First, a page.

Home sales across B.C. fell by just over 33 per cent in November compared with one year ago, to 5,179 resale transactions, according to figures released December 14 by the B.C. Real Estate Association.
That’s a drop of more than 19 per cent in the month since October, as the market also cooled for the winter season.
The available inventory of homes for sale in the province correspondingly jumped nearly 31 per cent to 33,500 units in November, compared with a year ago. However, the BCREA noted that this total number of active listings is not particularly high, observing that the annual percentage increase “compares to 2017, when active listings for the month of November were at their lowest level in more than 15 years.”
The association continued to link the market slowdown with the federal mortgage stress test launched in January 2018, which reduces many homebuyers’ purchasing power by up to 20 per cent. Cameron Muir, BCREA’s chief economist, said of the latest sales figures, “B.C. households continue to struggle with the sharp decline in purchasing power caused by the B20 mortgage stress test. Most B.C. regions are now exhibiting relative balance between supply and demand.”
The average MLS home sale price across the province also declined, by 1.9 per cent year over year, to $718,903. Of the individual 12 real estate boards, only Powell River and South Okanagan reported an annual decline in their average sale prices in November. But because home sales volumes in Greater Vancouver – where B.C.’s priciest homes are located – declined by the greatest amount, the relatively fewer sales of expensive homes meant that the provincial average sale price was pulled down.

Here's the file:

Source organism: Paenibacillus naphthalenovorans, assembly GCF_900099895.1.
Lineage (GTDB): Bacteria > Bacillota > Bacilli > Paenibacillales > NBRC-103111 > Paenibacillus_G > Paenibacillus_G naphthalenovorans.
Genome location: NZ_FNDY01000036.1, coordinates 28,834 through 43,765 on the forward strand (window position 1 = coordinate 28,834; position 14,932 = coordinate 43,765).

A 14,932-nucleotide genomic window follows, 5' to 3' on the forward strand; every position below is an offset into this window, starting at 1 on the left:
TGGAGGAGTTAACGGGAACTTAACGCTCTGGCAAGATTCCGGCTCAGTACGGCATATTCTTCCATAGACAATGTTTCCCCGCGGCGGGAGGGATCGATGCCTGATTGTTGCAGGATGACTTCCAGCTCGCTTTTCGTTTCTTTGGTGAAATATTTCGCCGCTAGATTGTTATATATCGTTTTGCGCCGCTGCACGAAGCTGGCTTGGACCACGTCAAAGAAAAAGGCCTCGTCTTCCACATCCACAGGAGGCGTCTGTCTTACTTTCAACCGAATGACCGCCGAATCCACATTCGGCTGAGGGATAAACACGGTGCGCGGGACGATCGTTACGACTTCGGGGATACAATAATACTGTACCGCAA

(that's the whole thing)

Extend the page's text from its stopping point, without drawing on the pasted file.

One B.C. region bucked the provincial trend for reduced sales and slowing price growth. B.C. Northern Real Estate Board, which includes Prince George and the booming LNG town of Kitimat, cited a 12.4 per cent annual increase in resale transactions, as well as an 11.5 per cent rise in the average home sale price. Overall, the region’s November dollar volume was up more than 25 per cent year over year.
The statistics follow BCREA’s Mortgage Rate Outlook for 2019, which was released this week. The association’s economists predicted that five-year fixed rates would not increase during 2019, because of the “stronger than expected impact” of the mortgage stress test, as well as declining government bond yields.